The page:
Listing 11-3: Avoiding OR in a query

The execution plans shown in figure 11-3 were generated on SQL Server 2014. The percentages shown (which are always based on the estimated cost, even in an actual execution plan) seem to indicate that the rewrite will be almost twice as slow as the simple original version of the query. (The optimizer also suggests adding a nonclustered rowstore index to improve performance. This is a bad suggestion. If you add the suggested index it is not even used, and when you add a hint to force the use of this index it reduces performance.)

Figure 11-3: Execution plans for the simple OR and the long rewrite

The estimated query has always been a dangerous and misleading tuning tool; this is even worse when columnstore indexes are involved. The estimated cost is based on assumptions and these assumptions don’t sufficiently take into account the savings of reading from columnstore indexes and of executing in batch mode. That is why, instead of looking at the percentages shown above, I prefer to go by the output generated by SET STATISTICS IO. As shown in figure 11-4, estimated costs are indeed completely wrong in this case: the elapsed time is reduced from 0.75 to just 0.25 seconds, and the CPU time used is down from over 0.8 seconds to less than 0.2.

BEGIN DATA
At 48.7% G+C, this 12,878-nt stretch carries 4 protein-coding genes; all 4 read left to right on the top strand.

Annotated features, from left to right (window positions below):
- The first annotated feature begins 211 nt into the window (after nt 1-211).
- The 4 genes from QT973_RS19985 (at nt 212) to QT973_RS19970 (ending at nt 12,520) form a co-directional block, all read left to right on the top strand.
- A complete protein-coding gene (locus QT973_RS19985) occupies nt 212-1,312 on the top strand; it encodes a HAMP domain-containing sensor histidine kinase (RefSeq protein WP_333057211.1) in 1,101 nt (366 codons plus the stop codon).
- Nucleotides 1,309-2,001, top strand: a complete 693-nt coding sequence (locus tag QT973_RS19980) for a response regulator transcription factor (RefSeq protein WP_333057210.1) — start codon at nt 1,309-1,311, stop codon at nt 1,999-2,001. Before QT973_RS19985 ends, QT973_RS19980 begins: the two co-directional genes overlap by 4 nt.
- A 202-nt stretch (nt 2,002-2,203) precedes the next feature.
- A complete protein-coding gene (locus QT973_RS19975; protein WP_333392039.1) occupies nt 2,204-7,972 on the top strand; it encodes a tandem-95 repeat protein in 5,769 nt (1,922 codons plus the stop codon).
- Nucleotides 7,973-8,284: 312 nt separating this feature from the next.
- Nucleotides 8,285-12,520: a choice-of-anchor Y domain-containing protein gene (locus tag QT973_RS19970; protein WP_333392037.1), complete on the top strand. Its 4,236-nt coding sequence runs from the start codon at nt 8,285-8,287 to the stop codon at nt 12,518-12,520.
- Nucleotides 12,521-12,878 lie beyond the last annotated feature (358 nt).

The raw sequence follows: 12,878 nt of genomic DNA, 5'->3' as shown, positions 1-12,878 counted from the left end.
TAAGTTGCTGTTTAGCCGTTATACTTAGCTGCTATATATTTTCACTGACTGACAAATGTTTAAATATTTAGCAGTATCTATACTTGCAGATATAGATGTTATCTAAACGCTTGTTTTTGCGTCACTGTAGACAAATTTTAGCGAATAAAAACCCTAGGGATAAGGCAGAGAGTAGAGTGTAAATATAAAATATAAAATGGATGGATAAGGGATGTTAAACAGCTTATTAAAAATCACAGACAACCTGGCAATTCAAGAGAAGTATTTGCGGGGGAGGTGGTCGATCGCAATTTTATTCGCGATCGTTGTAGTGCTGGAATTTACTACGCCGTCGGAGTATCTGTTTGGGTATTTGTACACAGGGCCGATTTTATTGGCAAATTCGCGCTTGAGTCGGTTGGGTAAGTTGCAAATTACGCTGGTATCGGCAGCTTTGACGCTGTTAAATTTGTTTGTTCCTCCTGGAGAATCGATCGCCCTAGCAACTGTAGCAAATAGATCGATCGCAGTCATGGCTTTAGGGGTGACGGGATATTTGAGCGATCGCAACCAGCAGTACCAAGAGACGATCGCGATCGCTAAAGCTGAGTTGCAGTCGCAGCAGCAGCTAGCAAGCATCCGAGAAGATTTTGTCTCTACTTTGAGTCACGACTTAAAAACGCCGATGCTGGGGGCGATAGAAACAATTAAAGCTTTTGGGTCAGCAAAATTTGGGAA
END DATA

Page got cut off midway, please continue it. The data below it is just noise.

Figure 11-4: Actual elapsed and CPU time of the two queries

Rewriting the query improves performance of this particular query, but that will not always be the case; it depends on selectivity of the filters and on the data distribution. For other conditions, the original version of the query using a simple OR would be faster than the rewrite. You should always test both variations on realistic test data and only use the rewrite if it improves performance in your specific case. Also, because data can change over time, it is important to periodically revisit these queries to verify if the implemented version is still the best option.